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December 3, 2016 / 3 Kislev, 5777

Posts Tagged ‘movement’

ZOA Urges Hadassah and Conservative Judaism Movement: End Your Campaign Against Stephen Bannon

Tuesday, November 29th, 2016

Zionist Organization of America (ZOA) President Morton A. Klein released the following statement:

“A lie can travel halfway around the world while the truth is still putting on its boots.”  Mark Twain

“Keep far away from falsehood.” Exodus 23:7

I, Morton A. Klein, am a child of holocaust survivors born in a displaced persons camp in Germany, and lost most of my family to that monstrous war against the Jews. If there were a hint of anti- Semitism in Stephen Bannon’s background I would be the first to scream out and fight against him.

But because, in the words of pro-Israel author of a respected book on anti-Semitism, Dennis Prager, on the charge of Bannon’s anti-Semitism, “it’s a vile libelous lie, fabricated, and a witchhunt,” I and the ZOA urge the Conservative Judaism Movement and Hadassah to discontinue their false, misguided, and hurtful campaigns against a great friend of Israel and the Jewish people – President-elect Trump’s appointee Stephen K. Bannon. The Conservative Judaism Movement and Hadassah apparently mistakenly based their anti-Bannon campaigns on false information that has since been disproven and retracted. The anti-Bannon statements and campaigns are character assassination of the worst kind against a friend of Israel and the Jewish people. Professor Alan Dershowitz, Rabbi Shmuley Boteach, Dennis Prager, pro-Israel philanthropist and Home Depot founder Bernie Marcus, J Post’s Melanie Phillips, Israeli Ambassador Ron Dermer and other Israeli leaders, writer and Orthodox Jew Joel Pollak and others all say that Mr. Bannon is not anti-Semitic.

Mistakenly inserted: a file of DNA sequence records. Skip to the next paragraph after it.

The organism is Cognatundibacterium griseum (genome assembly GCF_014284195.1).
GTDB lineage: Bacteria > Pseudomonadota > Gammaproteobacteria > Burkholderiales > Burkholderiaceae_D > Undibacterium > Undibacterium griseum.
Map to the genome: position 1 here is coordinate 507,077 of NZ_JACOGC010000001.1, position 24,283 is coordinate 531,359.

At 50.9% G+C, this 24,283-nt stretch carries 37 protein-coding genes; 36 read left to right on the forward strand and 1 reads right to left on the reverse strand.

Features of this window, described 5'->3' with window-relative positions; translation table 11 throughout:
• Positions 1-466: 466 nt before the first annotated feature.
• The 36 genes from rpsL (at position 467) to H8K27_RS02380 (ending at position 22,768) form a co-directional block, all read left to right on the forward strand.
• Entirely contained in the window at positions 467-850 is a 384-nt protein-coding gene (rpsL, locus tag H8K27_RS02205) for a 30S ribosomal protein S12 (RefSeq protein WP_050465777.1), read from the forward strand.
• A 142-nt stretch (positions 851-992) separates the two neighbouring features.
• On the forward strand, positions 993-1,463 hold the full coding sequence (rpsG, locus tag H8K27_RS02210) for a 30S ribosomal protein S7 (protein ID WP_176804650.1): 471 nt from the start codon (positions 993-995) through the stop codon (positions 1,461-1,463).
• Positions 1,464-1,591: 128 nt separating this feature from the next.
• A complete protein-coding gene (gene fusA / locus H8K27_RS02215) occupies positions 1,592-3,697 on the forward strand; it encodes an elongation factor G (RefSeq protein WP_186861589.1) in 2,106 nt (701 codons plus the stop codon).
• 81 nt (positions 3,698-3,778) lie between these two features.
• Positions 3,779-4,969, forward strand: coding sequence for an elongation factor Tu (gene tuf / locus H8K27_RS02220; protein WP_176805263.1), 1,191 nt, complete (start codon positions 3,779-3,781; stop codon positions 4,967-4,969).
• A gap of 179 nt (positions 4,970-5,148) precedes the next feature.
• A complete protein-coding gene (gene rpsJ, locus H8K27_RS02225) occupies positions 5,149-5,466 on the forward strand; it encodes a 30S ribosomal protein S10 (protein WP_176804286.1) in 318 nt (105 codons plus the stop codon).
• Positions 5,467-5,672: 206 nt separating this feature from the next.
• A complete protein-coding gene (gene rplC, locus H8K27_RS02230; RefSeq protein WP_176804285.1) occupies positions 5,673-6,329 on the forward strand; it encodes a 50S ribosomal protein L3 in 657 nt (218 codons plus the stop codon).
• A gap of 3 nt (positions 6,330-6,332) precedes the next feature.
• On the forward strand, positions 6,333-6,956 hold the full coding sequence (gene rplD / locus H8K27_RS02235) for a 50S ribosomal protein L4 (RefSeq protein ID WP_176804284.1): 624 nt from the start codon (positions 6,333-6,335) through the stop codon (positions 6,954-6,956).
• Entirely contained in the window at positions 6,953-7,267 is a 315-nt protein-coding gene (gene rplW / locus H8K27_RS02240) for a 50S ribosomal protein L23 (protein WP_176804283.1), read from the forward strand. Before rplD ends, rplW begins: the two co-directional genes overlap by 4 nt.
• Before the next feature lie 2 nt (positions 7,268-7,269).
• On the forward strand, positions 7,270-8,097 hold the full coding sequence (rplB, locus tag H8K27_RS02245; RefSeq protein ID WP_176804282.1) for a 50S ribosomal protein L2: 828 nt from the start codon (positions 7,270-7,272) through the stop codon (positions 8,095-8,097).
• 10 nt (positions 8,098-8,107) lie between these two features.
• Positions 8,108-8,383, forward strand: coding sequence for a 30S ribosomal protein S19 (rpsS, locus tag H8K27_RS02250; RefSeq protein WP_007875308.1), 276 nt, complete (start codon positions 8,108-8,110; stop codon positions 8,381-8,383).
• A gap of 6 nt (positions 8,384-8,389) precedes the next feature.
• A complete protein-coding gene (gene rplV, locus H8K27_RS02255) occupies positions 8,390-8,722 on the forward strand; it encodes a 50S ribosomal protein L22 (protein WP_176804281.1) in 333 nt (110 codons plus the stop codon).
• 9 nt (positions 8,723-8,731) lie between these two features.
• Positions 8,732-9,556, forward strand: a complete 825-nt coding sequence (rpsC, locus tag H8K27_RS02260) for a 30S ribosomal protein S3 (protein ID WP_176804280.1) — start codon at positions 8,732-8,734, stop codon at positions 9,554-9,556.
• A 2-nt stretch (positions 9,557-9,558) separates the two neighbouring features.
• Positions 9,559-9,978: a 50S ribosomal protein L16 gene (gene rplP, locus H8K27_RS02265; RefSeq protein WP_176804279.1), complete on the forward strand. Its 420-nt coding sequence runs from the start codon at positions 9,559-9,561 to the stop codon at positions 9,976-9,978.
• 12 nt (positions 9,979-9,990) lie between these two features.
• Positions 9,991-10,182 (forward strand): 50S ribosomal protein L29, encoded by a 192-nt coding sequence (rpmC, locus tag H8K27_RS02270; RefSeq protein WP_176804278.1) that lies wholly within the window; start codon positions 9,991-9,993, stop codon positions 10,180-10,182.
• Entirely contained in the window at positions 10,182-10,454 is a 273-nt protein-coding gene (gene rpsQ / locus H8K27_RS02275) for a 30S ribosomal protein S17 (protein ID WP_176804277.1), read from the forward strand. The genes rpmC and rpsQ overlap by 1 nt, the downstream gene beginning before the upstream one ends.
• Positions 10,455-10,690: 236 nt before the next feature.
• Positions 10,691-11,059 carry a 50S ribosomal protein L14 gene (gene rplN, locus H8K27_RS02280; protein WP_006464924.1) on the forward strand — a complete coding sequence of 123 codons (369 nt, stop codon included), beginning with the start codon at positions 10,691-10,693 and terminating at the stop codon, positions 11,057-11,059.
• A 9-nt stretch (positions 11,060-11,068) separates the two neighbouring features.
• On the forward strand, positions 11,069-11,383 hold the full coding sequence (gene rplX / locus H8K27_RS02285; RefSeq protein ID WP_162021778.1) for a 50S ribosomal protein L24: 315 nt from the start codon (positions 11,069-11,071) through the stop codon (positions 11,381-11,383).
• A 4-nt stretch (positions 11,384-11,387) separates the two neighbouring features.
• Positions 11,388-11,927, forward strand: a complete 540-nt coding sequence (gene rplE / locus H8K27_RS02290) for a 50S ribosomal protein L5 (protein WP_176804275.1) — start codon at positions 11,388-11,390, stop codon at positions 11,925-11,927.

It is important that the Conservative Judaism Movement and Hadassah stop being the “Jews of Silence” when it comes to a real enemy of Israel and the Jewish people – namely real anti-Semite, Israel-basher, promoter of anti-Israel legislation and anti-Israel platform planks and longtime Farrakhan / Nation of Islam activist Cong. Keith Ellison. Cong. Ellison is the leading candidate to become Chair of the Democratic National Committee. He will then control funds for candidates and have a powerful platform to spew his anti-Israel attitudes. Ellison has referred to Israel as an apartheid State, voted against Iron Dome funding, compared 9-11 to Reichstag German Parliament building fire which brought Hitler to power, and said don’t kill Islamic terrorist leaders because they want to be martyrs. (For details on Ellison’s horrendous record, see: “ZOA: Don’t Appoint Israel-Basher Cong. Keith Ellison Chair of the Democratic National Committee,” Nov. 18, 2016.)

Would Hadassah and the Conservative movement be silent if Ellison were running for Chair of the Republican National Committee? ZOA surely would not just as we speak out against him now.

Stephen Bannon of Breitbart News has been a great ally in ZOA’s and Jewish students’ efforts to combat anti-Semitism at City University of New York (CUNY) and other universities. At CUNY, vicious Students for Justice for Palestine (SJP) demonstrators screamed “Intifada! Intifada! Death to the Jews!” at Jewish students. When Mr. Bannon heard this, Mr. Bannon instructed his reporters to contact and urge CUNY officials and New York Governor Cuomo to take action to stop the anti-Semitism at CUNY.”

Mr. Bannon opened an entire Breitbart News Jerusalem bureau (whose symbol is a blue and white “B” and Jewish star) to combat the “overwhelming anti-Israel sentiment in Western media.” Breitbart News also wrote: “Israel is the lone democracy in the most tumultuous region in the world, yet most of the American press portrays the small country as morally equivalent–if not morally inferior–to those who seek to destroy it.” (“Breitbart News Continues International Expansion With Launch Of Breitbart Jerusalem,” Nov. 17, 2015.)